In 1989, levocarnitine (L-carnitine, active isoform of carnitine) received Food and Drug Administration orphan drug designation for the prevention and treatment of secondary carnitine deficiency in VPA toxicity.5  Review articles4,6,7  have described levocarnitine supplementation for VHE in the setting of acute valproic acid overdose. Levocarnitine has also been suggested for treatment and prevention of VHE in patients treated with usual VPA doses. However, the majority of evidence supporting this use comes from pediatric neurology literature.7  The present article discusses 3 cases of levocarnitine supplementation for hyperammonemia in the context of VPA treatment of psychiatric disorders and provides a review of the current literature.

Case 1

A 65-year-old male with bipolar I disorder was admitted to the inpatient psychiatry unit for an acute manic episode. His outpatient medication regimen, past medical history, and admission labs are described in Table 1.

Table 1

Case series patient information

Case series patient information
Case series patient information

On admission, outpatient psychiatric medications were discontinued and VPA solution (500 mg every morning, 1000 mg every evening) and risperidone tablets (1 mg twice daily) were initiated. Valproate and risperidone were titrated to doses of 3000 mg/d and 6 mg/d, respectively, over the course of 5 days. On day 7, the patient became somnolent, which progressed to garbled speech and altered mental status. Laboratory testing revealed a VPA level of 68 μg/mL (lab reference range: 50 to 100 μg/mL) and an ammonia level of 56 μmol/L (lab reference range: 16 to 53 μmol/L). Valproate was discontinued with resolution of symptoms. Following VPA discontinuation, staff noted reemergence of mania symptoms, including agitation and hypersexual behaviors. On day 11 of admission, lithium 900 mg/d was initiated and VPA solution was restarted at a lower dose of 1000 mg/d, which was eventually increased to 1500 mg/d divided twice daily. At the time of VPA dose increase, levocarnitine 990 mg daily was initiated to prevent VHE and was increased 3 days later to 990 mg twice daily. Blood levels were rechecked 2 weeks later, and ammonia was found to be 23 μmol/L and the VPA level was 50 μg/mL. No symptoms of encephalopathy were reported during the admission after levocarnitine was started.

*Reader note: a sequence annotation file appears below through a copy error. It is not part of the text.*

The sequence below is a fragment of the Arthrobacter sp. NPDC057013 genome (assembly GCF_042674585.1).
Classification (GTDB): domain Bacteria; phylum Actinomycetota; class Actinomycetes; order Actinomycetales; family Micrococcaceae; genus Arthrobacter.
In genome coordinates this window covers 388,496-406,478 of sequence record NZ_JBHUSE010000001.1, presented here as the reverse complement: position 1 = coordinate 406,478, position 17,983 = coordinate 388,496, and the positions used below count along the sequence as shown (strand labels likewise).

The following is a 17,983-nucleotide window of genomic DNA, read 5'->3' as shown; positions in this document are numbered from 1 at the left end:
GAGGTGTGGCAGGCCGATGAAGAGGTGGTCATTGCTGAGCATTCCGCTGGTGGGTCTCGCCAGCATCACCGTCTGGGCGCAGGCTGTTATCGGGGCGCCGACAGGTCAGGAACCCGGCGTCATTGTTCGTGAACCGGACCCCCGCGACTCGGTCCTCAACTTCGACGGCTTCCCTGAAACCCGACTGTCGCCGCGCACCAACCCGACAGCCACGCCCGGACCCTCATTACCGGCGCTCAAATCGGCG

Valproate was continued as an outpatient but for reasons unknown, levocarnitine was not renewed. Approximately 3 months after inpatient discharge, the patient was admitted to the hospital for encephalopathy with an elevated ammonia level of 66 μmol/L and a low VPA level of 19 μg/mL as it was held for somnolence. Valproate was discontinued and not restarted.

Case 2

A 64-year-old male with schizoaffective disorder, bipolar type, was admitted to the inpatient psychiatric unit for disorganized behavior. Outpatient medications, past medical history, and admission labs are provided in Table 1. Valproate level on admission was 82 μg/mL.

Over an 8-week hospital course, the medication regimen was gradually changed to VPA solution 1250 mg every morning and 1500 mg at bedtime, haloperidol 5 mg twice daily, clonazepam 1 mg at bedtime. Valproate level was found to be 141 μg/mL (7.5-hour post-dose level at steady state; true trough calculated to be ∼88 μg/mL) and ammonia was elevated at 63 μmol/L, increased from 47 and 49 μmol/L earlier in the admission. No changes in mental status were noted with elevated ammonia. Levocarnitine 990 mg was given once. Ten hours later, ammonia decreased to 44 μmol/L and 13-hour post-dose VPA level was 64 μg/mL. The patient was discharged on levocarnitine 990 mg daily for 2 days then 990 mg twice a day to prevent hyperammonemia with chronic VPA use. Valproate solution was changed to VPA derivative, divalproex ER 2500 mg/d.